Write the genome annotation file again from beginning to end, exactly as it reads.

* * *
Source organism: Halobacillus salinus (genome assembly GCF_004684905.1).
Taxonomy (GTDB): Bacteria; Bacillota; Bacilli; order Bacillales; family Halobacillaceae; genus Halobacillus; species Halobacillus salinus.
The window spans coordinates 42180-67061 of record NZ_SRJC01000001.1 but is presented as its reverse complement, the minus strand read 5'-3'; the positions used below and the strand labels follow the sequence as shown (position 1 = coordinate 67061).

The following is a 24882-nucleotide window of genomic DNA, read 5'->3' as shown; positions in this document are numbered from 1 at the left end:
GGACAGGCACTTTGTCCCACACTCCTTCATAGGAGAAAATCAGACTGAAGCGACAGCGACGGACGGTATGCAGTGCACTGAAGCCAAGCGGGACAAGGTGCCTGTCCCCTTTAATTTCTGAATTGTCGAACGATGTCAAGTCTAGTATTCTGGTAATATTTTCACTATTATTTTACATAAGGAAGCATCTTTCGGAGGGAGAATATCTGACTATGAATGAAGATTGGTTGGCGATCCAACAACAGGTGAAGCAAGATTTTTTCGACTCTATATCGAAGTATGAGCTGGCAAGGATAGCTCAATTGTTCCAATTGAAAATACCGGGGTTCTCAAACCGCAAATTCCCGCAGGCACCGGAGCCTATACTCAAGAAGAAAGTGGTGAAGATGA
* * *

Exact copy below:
Source organism: Halobacillus salinus (genome assembly GCF_004684905.1).
Taxonomy (GTDB): Bacteria; Bacillota; Bacilli; order Bacillales; family Halobacillaceae; genus Halobacillus; species Halobacillus salinus.
The window spans coordinates 42180-67061 of record NZ_SRJC01000001.1 but is presented as its reverse complement, the minus strand read 5'-3'; the positions used below and the strand labels follow the sequence as shown (position 1 = coordinate 67061).

The following is a 24882-nucleotide window of genomic DNA, read 5'->3' as shown; positions in this document are numbered from 1 at the left end:
GGACAGGCACTTTGTCCCACACTCCTTCATAGGAGAAAATCAGACTGAAGCGACAGCGACGGACGGTATGCAGTGCACTGAAGCCAAGCGGGACAAGGTGCCTGTCCCCTTTAATTTCTGAATTGTCGAACGATGTCAAGTCTAGTATTCTGGTAATATTTTCACTATTATTTTACATAAGGAAGCATCTTTCGGAGGGAGAATATCTGACTATGAATGAAGATTGGTTGGCGATCCAACAACAGGTGAAGCAAGATTTTTTCGACTCTATATCGAAGTATGAGCTGGCAAGGATAGCTCAATTGTTCCAATTGAAAATACCGGGGTTCTCAAACCGCAAATTCCCGCAGGCACCGGAGCCTATACTCAAGAAGAAAGTGGTGAAGATGA